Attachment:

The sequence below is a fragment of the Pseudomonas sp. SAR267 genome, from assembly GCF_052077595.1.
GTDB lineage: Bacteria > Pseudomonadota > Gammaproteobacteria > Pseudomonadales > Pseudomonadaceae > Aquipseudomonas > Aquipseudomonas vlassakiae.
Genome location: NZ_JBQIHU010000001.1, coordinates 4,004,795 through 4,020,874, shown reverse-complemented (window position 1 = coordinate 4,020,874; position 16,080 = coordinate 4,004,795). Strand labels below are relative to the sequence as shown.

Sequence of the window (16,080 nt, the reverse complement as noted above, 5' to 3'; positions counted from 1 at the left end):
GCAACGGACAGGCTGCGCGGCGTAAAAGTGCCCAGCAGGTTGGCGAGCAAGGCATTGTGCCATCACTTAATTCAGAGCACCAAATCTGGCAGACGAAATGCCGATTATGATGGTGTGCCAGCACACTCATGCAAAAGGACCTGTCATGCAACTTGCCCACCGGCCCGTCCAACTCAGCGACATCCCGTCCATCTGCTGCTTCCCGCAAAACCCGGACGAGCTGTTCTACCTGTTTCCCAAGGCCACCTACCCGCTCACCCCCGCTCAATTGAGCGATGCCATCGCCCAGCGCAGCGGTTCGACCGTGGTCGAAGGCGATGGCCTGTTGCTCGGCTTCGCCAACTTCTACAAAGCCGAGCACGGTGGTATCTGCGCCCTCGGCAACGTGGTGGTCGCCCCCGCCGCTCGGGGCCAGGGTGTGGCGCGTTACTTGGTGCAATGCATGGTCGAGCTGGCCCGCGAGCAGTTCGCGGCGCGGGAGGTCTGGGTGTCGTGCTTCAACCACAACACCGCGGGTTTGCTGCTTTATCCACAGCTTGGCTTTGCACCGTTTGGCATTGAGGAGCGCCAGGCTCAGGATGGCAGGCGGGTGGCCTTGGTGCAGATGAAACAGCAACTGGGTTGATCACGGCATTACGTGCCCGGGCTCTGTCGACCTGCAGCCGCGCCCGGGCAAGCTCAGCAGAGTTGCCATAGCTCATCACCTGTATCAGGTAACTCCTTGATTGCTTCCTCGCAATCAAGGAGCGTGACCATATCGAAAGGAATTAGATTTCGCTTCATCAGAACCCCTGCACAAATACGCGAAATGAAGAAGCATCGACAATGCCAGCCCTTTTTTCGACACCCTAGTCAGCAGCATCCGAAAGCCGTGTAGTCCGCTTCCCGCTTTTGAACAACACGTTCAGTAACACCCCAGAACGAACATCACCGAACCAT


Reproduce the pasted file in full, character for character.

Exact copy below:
The sequence below is a fragment of the Pseudomonas sp. SAR267 genome, from assembly GCF_052077595.1.
GTDB lineage: Bacteria > Pseudomonadota > Gammaproteobacteria > Pseudomonadales > Pseudomonadaceae > Aquipseudomonas > Aquipseudomonas vlassakiae.
Genome location: NZ_JBQIHU010000001.1, coordinates 4,004,795 through 4,020,874, shown reverse-complemented (window position 1 = coordinate 4,020,874; position 16,080 = coordinate 4,004,795). Strand labels below are relative to the sequence as shown.

Sequence of the window (16,080 nt, the reverse complement as noted above, 5' to 3'; positions counted from 1 at the left end):
GCAACGGACAGGCTGCGCGGCGTAAAAGTGCCCAGCAGGTTGGCGAGCAAGGCATTGTGCCATCACTTAATTCAGAGCACCAAATCTGGCAGACGAAATGCCGATTATGATGGTGTGCCAGCACACTCATGCAAAAGGACCTGTCATGCAACTTGCCCACCGGCCCGTCCAACTCAGCGACATCCCGTCCATCTGCTGCTTCCCGCAAAACCCGGACGAGCTGTTCTACCTGTTTCCCAAGGCCACCTACCCGCTCACCCCCGCTCAATTGAGCGATGCCATCGCCCAGCGCAGCGGTTCGACCGTGGTCGAAGGCGATGGCCTGTTGCTCGGCTTCGCCAACTTCTACAAAGCCGAGCACGGTGGTATCTGCGCCCTCGGCAACGTGGTGGTCGCCCCCGCCGCTCGGGGCCAGGGTGTGGCGCGTTACTTGGTGCAATGCATGGTCGAGCTGGCCCGCGAGCAGTTCGCGGCGCGGGAGGTCTGGGTGTCGTGCTTCAACCACAACACCGCGGGTTTGCTGCTTTATCCACAGCTTGGCTTTGCACCGTTTGGCATTGAGGAGCGCCAGGCTCAGGATGGCAGGCGGGTGGCCTTGGTGCAGATGAAACAGCAACTGGGTTGATCACGGCATTACGTGCCCGGGCTCTGTCGACCTGCAGCCGCGCCCGGGCAAGCTCAGCAGAGTTGCCATAGCTCATCACCTGTATCAGGTAACTCCTTGATTGCTTCCTCGCAATCAAGGAGCGTGACCATATCGAAAGGAATTAGATTTCGCTTCATCAGAACCCCTGCACAAATACGCGAAATGAAGAAGCATCGACAATGCCAGCCCTTTTTTCGACACCCTAGTCAGCAGCATCCGAAAGCCGTGTAGTCCGCTTCCCGCTTTTGAACAACACGTTCAGTAACACCCCAGAACGAACATCACCGAACCAT